He told her that those detained in the Sujiatun concentration camp were all Falun Gong practitioners. For other prisoners, even ones who were sentenced to death, organ removal could not take place without proper paperwork. But due to the CCP's policy that the deaths of Falun Gong practitioners "counted as suicide," the hospital could remove their organs without any formal procedure.
There was no need to bother with getting permission from the families for cremation, as they did not know where their relatives were to begin with.
Hospital staff began privately discussing that the living practitioners had been secretly transferred to the vast underground chambers adjacent to the hospital. They all knew that the rear part of the hospital was forbidden, and it was always watched, the woman recalls.
She says some staff members questioned the hospital administration as to why such large amounts of food and so many daily supplies were purchased for the hospital's disproportionately smaller needs. The hospital authorities replied: "You only need to do your job well. There is no need for you to ask any other questions."
Every surgeon knew these people were Falun Gong practitioners, the woman says. They were told that harvesting the organs of live Falun Gong practitioners would not be considered a crime. Instead it was considered "cleaning" for the Chinese Communist Party. Medical personnel were told that these people were facing the death penalty for murder, or had become insane from practicing Falun Gong.
The amount of anesthetic was limited and the secret surgeries could not use the required doses. "In order to save on anesthetic, they economized on the anesthetic used in surgeries on these Falun Gong practitioners," she says. "The amount of anesthetic used was very small."
When her husband did not want to continue the work his supervisor told him: "You are already on this boat. Killing one is murder. Killing several is also murder."
"You don't understand my suffering," she recalls him telling her. "Those Falun Gong practitioners were alive. It might be easier for me if they were dead, but they were alive."
"He told me this with his own mouth," she says. "The fact that he could tell me this indicated that he had a little conscience left." But she says her husband had chosen money over life, and she decided to get a divorce.
"Your entire life is ruined," she told him.
Worried that he might some day be killed to keep him from talking, he went abroad.
The woman, now in the United States after a friend suggested she get away, believes that the organ harvesting continues.
"Three-quarters of these 6,000 people have died, having their hearts, kidneys, retinas, and skins harvested and their bodies disposed of," she says. As for the rest, she says she is afraid that the authorities will kill them in order to destroy the evidence.
After the first witness had stepped forward with information about Sujiatun, WOIPFG began digging for evidence of the secret camp's existence.
WOIPFG investigators called the Sujiatun District and Shenyang City hospitals, posing as prospective organ buyers. They were shocked at how soon they were told they could get organs.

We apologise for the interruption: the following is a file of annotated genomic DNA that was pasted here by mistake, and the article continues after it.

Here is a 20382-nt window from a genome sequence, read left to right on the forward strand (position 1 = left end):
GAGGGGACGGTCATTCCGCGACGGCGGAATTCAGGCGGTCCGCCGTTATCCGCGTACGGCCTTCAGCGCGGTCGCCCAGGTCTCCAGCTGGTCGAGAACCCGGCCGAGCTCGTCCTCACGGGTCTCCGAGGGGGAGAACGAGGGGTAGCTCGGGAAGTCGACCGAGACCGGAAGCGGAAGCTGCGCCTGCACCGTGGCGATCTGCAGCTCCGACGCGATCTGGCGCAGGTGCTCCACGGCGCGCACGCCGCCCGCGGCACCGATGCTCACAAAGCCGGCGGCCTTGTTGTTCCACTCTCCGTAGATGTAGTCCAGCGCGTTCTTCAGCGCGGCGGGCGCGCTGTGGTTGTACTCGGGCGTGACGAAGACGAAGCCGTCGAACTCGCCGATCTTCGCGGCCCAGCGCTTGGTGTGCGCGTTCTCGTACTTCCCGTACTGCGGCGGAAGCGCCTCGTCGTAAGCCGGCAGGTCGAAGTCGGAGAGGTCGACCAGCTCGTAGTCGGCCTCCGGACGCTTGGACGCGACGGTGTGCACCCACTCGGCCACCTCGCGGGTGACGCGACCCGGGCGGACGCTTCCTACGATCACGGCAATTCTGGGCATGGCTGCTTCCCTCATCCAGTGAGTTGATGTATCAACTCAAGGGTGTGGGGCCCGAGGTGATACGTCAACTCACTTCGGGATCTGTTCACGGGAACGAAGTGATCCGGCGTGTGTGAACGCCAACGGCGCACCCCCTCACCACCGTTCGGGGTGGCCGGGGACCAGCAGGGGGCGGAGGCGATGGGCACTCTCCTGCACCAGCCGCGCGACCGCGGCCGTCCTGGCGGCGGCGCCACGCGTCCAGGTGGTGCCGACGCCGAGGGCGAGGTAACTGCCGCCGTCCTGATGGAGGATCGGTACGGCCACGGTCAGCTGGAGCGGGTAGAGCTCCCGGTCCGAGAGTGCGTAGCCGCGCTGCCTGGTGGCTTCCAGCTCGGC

"[We] were so surprised—the answer is probably about two days," said WOIPFG researcher Kevin Yang. "That's impossible if they don't have anyone there to kill."
WOIPFG further found that the Sujiatun hospital, located on a 21,087-square-meter site, employs 460 people in 24 departments and 20 specialized offices. The organization suspects that the concentration camp is indeed located underground, built upon the existing infrastructure of an old aerial defense facility. The camp has at least one exit at the back of the hospital.
A hospital boiler may have been converted into an on-site incinerator for cremation. The camp is heavily guarded and has its own supply system, including underground shops. From above ground, one cannot detect anything unusual about the complex.
WOIPFG President John Jaw says that most or all of Falun Gong practitioners believed to be held in the camp were likely arrested on extrajudicial grounds and administratively sentenced. They have been detained "for their affiliation with the Falun Gong as opposed to having committed some sort of criminal act," he says.
Adherents of the popular spiritual discipline have been detained by the hundreds of thousands since 1999, according to the Falun Dafa Information Center. While the info center has details of 2,829 Falun Gong practitioners who have died as a result of mistreatment and torture in custody, countless remain missing.
"The pattern seems to be that they are first sent to the labor camps, without trial or hearing, and if they don't break down there and 'repent,' or renounce their beliefs, they are… transferred to Sujiatun," Jaw said. "There they've found a 'solution' for such people. They are turning 'the Falun Gong problem' into a source of dirty money."
With confirmation of the Sujiatun death camp, WOIPFG and other organizations are now hurrying to investigate whether additional camps exist in other parts of China. Word of concentration camps for Falun Gong have circulated since at least October 2000, when a source told Agence France-Presse of two camps, each capable of holding up to 50,000 persons. Another report that same month told of a similar camp in northwestern China's remote Xinjiang region.
Jennifer Zheng, a Falun Gong practitioner who has authored a book on her experience in a labor camp, recalls how Beijing police had threatened her during detention. "We will send you to a huge concentration camp, in a far area in north, northwest China," they said, "and you will never ever have a chance to come back again."